Barbados Blackbelly Sheep

What Is The History Of Barbados Blackbelly Sheep?

Barbados Blackbelly sheep combine the rare attributes of adaptation to tropical environments and high reproductive efficiency, which account for their average of two lambs litter and an average lambing interval of 8 to 9 months.

Barbados Blackbelly sheep may be of African ancestry but there is compelling historical evidence which suggests that as a breed it originated and evolved in Barbados from crosses of African hair sheep and European wooled breeds of unknown origin, also suggested that the Barbados Blackbelly sheep is of West African origin introduced into the region via Brazil in the seventeenth century, by the Spaniards and Portuguese. They are closely related to the Cuban hairy and Brazilian woolless breeds.

What Is The Characteristics Of Barbados Blackbelly Sheep?

  • Barbados Blackbelly sheep are covered with hair that ranges in colour from light brown to dark reddish brown.  
  • They have black bellies (under surfaces), with black points on the face and legs.
  • The face sometimes has two whitish lines running down from the forehead to the nose.
  • In general appearance these sheep resemble small hornless Jersey cattle or deer.
  • They are decidedly 'leggy' but have fairly deep bodies and well sprung ribs.
  • There is a fair width of back and loin, but a very deficient hindquarter.
  • There is a slight tendency to a Roman nose, specially in the ram.
  • Occasionally rams are scurred and even less often carry small bluish-grey horns that grow up to only half a spiral.
  • The hair of the body averages about 2.5 cm long and in texture resembles that of the goat.
  • The male carries a throat ruff and a well-developed mane of hair from 10 to 15 cm long.
  • In comparison with typical mutton breeds, these sheep differ in that they are much more narrow-bodied, long-necked, long-legged and angular.
  • Weaning weights and subsequent growth rates are usually less than other mutton breeds, but at maturity, well-fed, well grown Barbados Blackbelly rams can weigh between 68-90 kg and mature ewes between 40-59 kg.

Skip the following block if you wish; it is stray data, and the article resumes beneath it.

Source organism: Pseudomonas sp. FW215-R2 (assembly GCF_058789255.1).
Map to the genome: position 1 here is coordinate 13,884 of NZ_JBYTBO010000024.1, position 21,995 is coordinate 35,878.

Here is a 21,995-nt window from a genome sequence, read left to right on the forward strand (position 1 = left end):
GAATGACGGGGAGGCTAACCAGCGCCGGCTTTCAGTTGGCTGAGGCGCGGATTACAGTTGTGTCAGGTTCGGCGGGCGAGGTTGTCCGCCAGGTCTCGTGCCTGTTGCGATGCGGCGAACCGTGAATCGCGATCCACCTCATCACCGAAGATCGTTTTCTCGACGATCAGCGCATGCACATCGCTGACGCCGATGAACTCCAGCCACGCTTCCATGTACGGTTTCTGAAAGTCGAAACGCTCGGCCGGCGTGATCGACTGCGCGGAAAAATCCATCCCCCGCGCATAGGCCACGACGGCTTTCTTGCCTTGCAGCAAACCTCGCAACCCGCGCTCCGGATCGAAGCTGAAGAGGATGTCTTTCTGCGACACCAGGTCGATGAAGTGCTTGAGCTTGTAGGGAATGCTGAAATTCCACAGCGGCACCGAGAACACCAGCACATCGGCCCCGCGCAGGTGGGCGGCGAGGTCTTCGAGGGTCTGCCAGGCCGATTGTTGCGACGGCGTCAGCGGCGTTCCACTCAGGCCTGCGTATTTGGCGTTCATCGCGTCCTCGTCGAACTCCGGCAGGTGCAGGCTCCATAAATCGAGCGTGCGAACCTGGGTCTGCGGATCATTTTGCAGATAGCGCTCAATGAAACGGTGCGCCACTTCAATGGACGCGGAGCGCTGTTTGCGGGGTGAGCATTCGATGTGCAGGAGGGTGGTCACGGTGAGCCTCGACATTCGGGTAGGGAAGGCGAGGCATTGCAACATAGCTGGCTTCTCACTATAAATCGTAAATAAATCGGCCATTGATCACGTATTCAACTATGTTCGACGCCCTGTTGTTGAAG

• In Barbados the typical farmer would have sheep with weights nearer the lower end of these ranges. Adults measure approximately 60 - 65cm at withers and both rams and ewes are polled. 

What Is The Litter Size Of Barbados Blackbelly Sheep?

Barbados Blackbelly sheep are now being widely considered as one of the leading breeds in the world for the trait of high prolificacy; other such breeds include Booroola Merino, Finnish Landrace and the Russian Romanov.

The Barbados Blackbelly sheep is very prolific, usually 1 to 4 lambs per lambing, but litters of five or more lambs are sometimes produced. The ewes have a well-developed mammary system and breeds at any time of year with twice per year lambing being possible with good management.

Annual lambing rate is above 150%.

The breed is found throughout the Caribbean and as far as the southern states of the USA.  Litter size ranges from 1 to 5 with an average of 1.83 and with 13.5% of all litters having three or more lambs. Litter size at weaning is between 1.5 and 1.9 while length of gestation is 150 days.

Average birth weight of lambs ranges from 2.1 to 3.8 kg with higher weights for single births and lower weights for multiple births.

Barbados Blackbelly ewes in Tobago had a markedly higher percentage of multiple births, including 11 litters of quadruplets and 4 litters of quintuplets in 1977.

In Jamaica 1982, a Barbados Blackbelly ewe had 10 lambings in 60 months which was the maximum lambings per ewe recorded.

Another ewe had 14 lambs in five litters over a period of 27 months.

Mortality rates are highest in lambs during the first week after birth, due mainly to low birth weights especially among multiple births.

Barbados Blackbelly ewes do not produce enough milk to raise more than two lambs, even under good management.

Picture: Eubank Acres Barbados Blackbelly Sheep Farm

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